A selection pressure to antibiotics has been created in many of the bacterial strains due to misuse, abuse, and overuse of antibiotics leading to the emergence of new strains with new genotype and proteins (Kolar et al., 2001). Discovery and approval of new antibacterial agents to combat drug resistant infections is a resource consuming effort without a guaranteed elimination of drug resistance (Bollenbach, 2015). Drug repurposing was identified as one of the easy ways to find new antibiotics for emerging resistant bacteria (Brown, 2015). We have reported previously that celecoxib, a non-antibiotic agent in combination with an antibiotic (ampicillin) managed infection and inflammation caused due to S. aureus in macrophage model via activation of SIRT1 (Annamanedi and Kalle, 2014), a master regulator of inflammation (Salminen et al., 2008). Similarly, an earlier study reported that inflammatory signal transduction inhibitors when combined with antibiotics helped in limiting polymicrobial sepsis and inflammatory responses simultaneously (O’Sullivan et al., 2009).
In the present study, we aimed at evaluating the potency of this combination effect in vivo in mouse CLP model of sepsis. The cecum contains a high concentration of microbes which are a combination of Gram-negative and Gram-positive flora (Cuenca et al., 2010). Polymicrobial sepsis induced by CLP is the most frequently used model because it closely resembles the progression and characteristics of human sepsis (Starr et al., 2014). Imipenem was choice of antibiotic in combinatorial treatment with celecoxib, as it is clinically effective in treating various types of Gram-negative and/or Gram-positive bacterial infections and is often recommended for the treatment of polymicrobial intra-abdominal infections (Lipman and Neu, 1988). We have used 5 mg/kg body weight of imipenem, which is less than the dosage generally used in similar experiments (Craciun et al., 2010; Muenzer et al., 2010). It has been well established that CLP induces polymicrobial infection including Escherichia coli, Streptococcus bovis, Proteus mirabilis, Enterococcus, Bacteroides fragilis, Streptococcus viridians and Clostridium sporogenes, etc. (Poli-de-Figueiredo et al., 2008). Our Gram staining results are in agreement with these studies. Uncontrolled bacterial growth is a main cause of death in CLP models. In this study, we showed that celecoxib controlled bacterial growth and inflammatory response efficiently in a murine CLP model of polymicrobial sepsis in combination with imipenem when compared to imipenem alone. These results were in agreement with our in vitro study showing that celecoxib induced SIRT1 expression which controlled COX-2 and NF-κB expression resulting in decreased pro-inflammatory cytokine expression (Annamanedi and Kalle, 2014).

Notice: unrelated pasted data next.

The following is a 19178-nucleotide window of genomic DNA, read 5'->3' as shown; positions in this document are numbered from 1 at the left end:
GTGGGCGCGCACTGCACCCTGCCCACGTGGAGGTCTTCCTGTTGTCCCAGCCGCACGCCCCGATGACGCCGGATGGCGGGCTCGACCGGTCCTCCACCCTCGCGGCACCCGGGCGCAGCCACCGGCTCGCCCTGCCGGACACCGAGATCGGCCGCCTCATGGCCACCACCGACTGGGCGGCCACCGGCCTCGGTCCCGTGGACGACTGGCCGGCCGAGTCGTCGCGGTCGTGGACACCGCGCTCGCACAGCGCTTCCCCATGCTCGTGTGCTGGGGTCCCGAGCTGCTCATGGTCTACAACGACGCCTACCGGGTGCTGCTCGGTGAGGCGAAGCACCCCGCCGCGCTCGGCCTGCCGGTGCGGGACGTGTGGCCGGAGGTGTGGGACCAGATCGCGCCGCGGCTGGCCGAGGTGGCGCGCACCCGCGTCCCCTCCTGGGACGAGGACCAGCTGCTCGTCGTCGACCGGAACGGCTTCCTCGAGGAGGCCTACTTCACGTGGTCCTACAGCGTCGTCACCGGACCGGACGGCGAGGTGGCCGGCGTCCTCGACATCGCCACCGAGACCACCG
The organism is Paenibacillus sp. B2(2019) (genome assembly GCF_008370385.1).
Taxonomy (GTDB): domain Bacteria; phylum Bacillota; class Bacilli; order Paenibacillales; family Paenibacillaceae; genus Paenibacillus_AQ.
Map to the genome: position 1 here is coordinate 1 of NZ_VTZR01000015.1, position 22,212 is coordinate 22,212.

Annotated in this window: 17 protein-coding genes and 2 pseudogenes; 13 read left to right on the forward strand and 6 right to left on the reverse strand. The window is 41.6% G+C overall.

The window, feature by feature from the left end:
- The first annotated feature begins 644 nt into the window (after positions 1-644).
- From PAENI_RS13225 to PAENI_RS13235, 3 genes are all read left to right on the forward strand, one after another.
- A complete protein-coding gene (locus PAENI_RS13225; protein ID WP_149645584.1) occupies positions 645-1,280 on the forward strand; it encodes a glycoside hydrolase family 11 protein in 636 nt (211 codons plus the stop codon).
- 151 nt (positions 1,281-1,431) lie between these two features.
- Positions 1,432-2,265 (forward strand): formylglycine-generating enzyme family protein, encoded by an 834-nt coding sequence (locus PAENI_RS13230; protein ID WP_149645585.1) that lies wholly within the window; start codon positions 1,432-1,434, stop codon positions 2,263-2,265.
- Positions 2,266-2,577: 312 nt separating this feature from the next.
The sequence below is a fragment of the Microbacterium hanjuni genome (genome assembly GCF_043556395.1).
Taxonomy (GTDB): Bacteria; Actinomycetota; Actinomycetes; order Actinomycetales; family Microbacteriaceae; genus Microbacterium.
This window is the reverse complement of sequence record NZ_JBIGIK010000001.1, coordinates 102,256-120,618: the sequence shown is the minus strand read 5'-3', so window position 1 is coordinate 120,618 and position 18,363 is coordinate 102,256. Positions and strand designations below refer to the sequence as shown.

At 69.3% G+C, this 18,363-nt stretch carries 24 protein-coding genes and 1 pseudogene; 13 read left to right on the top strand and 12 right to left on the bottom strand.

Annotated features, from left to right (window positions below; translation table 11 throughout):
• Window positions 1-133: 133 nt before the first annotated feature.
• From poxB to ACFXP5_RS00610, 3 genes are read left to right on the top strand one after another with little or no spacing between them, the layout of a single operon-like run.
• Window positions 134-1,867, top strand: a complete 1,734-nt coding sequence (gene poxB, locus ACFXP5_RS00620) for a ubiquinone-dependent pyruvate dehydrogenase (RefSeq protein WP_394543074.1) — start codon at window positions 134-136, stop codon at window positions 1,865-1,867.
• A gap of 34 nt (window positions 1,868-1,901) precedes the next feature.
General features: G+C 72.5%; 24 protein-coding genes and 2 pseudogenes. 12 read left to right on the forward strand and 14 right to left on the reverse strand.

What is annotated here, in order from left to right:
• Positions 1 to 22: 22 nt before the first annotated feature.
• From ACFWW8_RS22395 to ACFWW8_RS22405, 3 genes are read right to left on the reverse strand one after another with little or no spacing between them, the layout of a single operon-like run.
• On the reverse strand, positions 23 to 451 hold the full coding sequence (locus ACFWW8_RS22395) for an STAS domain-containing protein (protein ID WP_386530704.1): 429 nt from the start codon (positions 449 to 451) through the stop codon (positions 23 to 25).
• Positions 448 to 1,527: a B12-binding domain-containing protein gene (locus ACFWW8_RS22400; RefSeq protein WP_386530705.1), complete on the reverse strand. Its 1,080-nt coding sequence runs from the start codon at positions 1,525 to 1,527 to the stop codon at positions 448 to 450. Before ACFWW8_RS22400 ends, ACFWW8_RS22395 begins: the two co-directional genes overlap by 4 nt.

Silent information regulator 2 homolog, SIRT1, is known to play a key role in inflammation (Zhang Z. et al., 2010). Studies have shown that pharmacological activation of SIRT1 by resveratrol which helps in resolution of inflammation. SIRT1 has been shown to regulate NF-κB, a key transcriptional regulator of inflammation via inhibition of JNK and ERK1/2 pathway (Lee et al., 2009). SIRT1 is also known to regulate COX-2 gene transcription directly (Zhang R. et al., 2010). COX-2 is known to cause inflammation and pain (Agarwal et al., 2009) and is a direct target of SIRT1. The study results clearly indicate that imipenem cannot effectively regulate the inflammatory response but when used in combination with non-steroidal anti-inflammatory drug (NSAID) such as celecoxib can be effective in limiting bacterial infection even at low doses. NF-κB family of transcription factors play a central part in the host response to infection by microbial pathogens, by orchestrating the innate and acquired host immune responses (Rahman and McFadden, 2011). The activation of NF-κB is increased following infection (Liu X. et al., 2014) and SIRT1 is known to deacetylate NF-κB thereby inhibiting its activity (Shakibaei et al., 2011). Our results are in agreement with earlier studies (Camara-Lemarroy et al., 2015). The results are also similar to earlier studies using imipenem and TAK-242, a toll-like receptor4 inhibitor (Sha et al., 2011).